The campground has a dump station, vault toilets and a shower building and all hiking trails will be easily accessible from your campsite.

RVing at Big Foot Beach State Park

The 34 designated RV campsites come fully equipped with electrical dumps and electrical hook-ups. The RV sites are not large but the ground is leveled, meaning you can easily squeeze in a big rig. Spaces will be tight though and privacy will be minimal. They recently installed private showers and more clean restrooms for the campers in the RV campground.

Activities in Big Foot Beach State Park

Outdoor lovers will love spending time in this park. A camping expedition would not be complete without the exploration of the beautiful trails in this park or engaging in water sports activities in Lake Geneva. Here are some of the best activities you can indulge in while you are in this location:

Big Foot Beach State Park Water Sports

Lake Geneva is known for its clear, clean water. Big Foot Beach has a 100-foot marked swimming area.

Fishing at Big Foot Beach State Park

Fishing is done either in Lake Geneva or on the Ceylon Lagoon. If you are a camper here, you will be loaned fishing equipment freely from the park’s office. You will need to be aged over 16 years and possess a fishing license before you are allowed to fish here. 

What we love? An accessible fishing pier is a short distance from the disabled parking area.

Swimming on Big Foot Beach 

Although the shoreline of Lake Geneva on the Big Foot State Park is not large, swimming is still a popular activity here. There are no swim guards on duty, but the waters are shallow and clean.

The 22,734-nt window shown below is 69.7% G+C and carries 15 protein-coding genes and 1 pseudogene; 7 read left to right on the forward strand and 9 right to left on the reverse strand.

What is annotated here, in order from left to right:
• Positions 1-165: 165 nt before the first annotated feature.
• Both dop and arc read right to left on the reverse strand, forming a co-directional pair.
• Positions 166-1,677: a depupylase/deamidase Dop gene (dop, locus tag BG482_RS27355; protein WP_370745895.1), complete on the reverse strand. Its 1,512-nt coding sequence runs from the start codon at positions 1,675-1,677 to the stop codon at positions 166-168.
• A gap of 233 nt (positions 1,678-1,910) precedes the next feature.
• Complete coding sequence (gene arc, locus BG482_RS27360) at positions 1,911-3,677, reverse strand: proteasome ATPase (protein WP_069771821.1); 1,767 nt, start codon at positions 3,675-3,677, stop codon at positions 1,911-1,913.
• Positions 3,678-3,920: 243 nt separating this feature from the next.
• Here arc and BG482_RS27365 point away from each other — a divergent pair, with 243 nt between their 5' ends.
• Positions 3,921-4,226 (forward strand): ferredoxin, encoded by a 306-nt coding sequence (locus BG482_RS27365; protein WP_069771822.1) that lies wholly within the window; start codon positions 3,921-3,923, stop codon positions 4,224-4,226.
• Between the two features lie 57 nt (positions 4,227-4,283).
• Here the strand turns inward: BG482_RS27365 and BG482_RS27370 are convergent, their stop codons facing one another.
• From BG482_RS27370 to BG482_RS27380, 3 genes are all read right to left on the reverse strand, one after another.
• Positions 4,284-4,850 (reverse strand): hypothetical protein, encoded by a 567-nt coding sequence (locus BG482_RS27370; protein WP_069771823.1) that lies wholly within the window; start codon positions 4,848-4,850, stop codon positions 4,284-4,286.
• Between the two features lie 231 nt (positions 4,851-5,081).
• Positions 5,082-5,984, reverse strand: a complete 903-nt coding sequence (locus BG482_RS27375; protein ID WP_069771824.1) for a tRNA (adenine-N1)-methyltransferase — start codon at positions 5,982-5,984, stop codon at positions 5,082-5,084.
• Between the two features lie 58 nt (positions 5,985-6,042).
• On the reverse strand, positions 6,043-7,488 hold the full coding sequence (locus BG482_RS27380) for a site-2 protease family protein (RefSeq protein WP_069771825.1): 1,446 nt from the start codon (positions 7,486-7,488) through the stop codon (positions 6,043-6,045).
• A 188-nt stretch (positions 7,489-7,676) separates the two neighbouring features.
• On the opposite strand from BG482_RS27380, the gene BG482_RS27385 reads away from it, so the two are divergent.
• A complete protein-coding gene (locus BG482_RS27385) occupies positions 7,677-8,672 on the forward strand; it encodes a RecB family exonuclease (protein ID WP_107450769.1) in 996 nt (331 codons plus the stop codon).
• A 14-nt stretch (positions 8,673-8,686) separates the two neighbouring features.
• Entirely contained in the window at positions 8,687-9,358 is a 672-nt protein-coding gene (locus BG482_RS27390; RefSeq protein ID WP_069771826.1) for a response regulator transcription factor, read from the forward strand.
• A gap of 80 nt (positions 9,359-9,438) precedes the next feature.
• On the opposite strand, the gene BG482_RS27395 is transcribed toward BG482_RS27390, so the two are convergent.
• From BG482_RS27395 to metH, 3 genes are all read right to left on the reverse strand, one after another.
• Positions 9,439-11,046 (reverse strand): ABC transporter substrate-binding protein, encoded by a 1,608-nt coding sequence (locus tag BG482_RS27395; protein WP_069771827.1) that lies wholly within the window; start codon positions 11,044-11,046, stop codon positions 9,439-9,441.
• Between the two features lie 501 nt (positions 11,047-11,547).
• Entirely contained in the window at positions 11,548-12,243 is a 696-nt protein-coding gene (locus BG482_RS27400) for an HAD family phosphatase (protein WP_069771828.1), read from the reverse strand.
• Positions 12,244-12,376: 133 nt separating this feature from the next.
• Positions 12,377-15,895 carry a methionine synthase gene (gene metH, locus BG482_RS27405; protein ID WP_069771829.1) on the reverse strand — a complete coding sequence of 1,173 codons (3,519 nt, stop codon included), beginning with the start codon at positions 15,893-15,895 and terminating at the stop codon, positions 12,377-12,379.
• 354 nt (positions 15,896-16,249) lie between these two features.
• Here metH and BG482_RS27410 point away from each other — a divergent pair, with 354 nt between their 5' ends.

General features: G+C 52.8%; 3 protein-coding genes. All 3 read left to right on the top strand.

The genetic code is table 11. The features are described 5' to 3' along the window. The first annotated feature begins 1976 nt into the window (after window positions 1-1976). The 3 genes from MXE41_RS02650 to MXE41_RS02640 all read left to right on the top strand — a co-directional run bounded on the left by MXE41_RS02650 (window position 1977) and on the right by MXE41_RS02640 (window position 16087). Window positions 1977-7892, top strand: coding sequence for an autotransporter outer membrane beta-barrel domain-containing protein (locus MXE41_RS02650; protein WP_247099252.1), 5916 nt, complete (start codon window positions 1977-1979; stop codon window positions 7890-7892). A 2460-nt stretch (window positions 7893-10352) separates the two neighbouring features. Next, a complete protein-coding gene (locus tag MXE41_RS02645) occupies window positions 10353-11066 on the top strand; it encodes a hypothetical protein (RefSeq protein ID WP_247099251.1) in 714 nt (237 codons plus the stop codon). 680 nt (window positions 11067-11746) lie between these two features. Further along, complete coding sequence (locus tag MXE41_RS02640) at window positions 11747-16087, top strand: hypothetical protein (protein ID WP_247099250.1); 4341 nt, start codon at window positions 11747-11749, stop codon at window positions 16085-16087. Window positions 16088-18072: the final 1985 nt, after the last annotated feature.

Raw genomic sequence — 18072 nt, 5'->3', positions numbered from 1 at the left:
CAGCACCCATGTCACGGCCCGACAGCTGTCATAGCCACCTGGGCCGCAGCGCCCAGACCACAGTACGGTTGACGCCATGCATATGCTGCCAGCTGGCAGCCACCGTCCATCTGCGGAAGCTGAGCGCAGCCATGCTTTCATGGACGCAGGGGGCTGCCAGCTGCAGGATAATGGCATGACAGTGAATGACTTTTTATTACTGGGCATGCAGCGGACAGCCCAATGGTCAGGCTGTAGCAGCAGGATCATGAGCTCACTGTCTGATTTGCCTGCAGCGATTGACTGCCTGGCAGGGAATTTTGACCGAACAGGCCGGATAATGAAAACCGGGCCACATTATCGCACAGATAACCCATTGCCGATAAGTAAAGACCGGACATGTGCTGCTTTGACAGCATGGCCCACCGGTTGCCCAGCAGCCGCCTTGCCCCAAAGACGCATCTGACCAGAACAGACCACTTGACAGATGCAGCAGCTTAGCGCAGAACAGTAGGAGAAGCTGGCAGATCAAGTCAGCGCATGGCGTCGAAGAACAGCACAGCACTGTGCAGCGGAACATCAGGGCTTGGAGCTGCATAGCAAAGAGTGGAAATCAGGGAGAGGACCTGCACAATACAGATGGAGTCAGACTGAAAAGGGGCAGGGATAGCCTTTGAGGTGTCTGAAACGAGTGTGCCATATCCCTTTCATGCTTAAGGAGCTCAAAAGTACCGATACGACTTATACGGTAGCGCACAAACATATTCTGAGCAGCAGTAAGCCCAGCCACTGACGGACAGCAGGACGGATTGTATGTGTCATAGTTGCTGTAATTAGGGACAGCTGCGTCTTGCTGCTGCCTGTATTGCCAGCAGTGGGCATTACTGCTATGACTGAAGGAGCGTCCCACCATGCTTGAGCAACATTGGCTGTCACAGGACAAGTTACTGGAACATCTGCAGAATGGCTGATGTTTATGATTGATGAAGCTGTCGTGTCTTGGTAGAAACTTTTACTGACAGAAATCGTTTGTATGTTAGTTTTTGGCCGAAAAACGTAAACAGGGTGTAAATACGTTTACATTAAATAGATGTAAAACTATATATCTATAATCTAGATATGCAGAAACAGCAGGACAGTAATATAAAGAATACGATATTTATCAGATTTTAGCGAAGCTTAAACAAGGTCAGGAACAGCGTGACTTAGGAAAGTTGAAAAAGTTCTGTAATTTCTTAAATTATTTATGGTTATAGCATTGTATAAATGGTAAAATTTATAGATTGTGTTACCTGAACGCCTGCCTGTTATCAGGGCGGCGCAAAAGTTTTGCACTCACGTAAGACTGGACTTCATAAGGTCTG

An evening lounge at the beach, coupled with swimming and watching the sunset is an amazing way to end a long day in this park. The beach is also a bit removed from the public camping sites but the short trail takes you through scenic locations before ending at this shoreline.

It makes for a perfect place to cool off on a hot day – just read our section on dogs (below) before you let Fido join you!

Make sure you download our FREE Wisconsin State Parks Bucket List Printable!

We put together a Wisconsin State Parks Bucket List Free Printable for you – to keep track of all the state parks and nature areas you visit.

Get it here: Crazy Camping Girl FREE Wisconsin State Parks Bucket ListDownload

Big Foot Beach State Park Boating, paddle boarding, and kayaking

There are two places you can launch your boat on Lake Geneva; the southern part of the park or in Linn Township. If you are a true adventurer, you can always find other locations to launch your boat from the park.

You can rent a kayak or a boat near the park or in Lake Geneva town. The park’s staff will come in handy with information on how to go about this of you can check our list below of close places to visit. 

Lake Geneva is ideal for whitewater kayaking and canoeing. If you are a beginner kayaker, take a guided trip using different adventure companies and agencies close to the lake.

Popular agencies for canoe and kayak trips on Lake Geneva;

Clear Water Outdoor, LLC

  • Location: 744 W Main St, Lake Geneva WI 53147
  • Website: https://clearwateroutdoor.com/
  • They will handle all your needs, including renting gear and offering guides for the trip.

Fontana Paddle Company

  • Location: 454 Lake Street, Fontana WI, 53125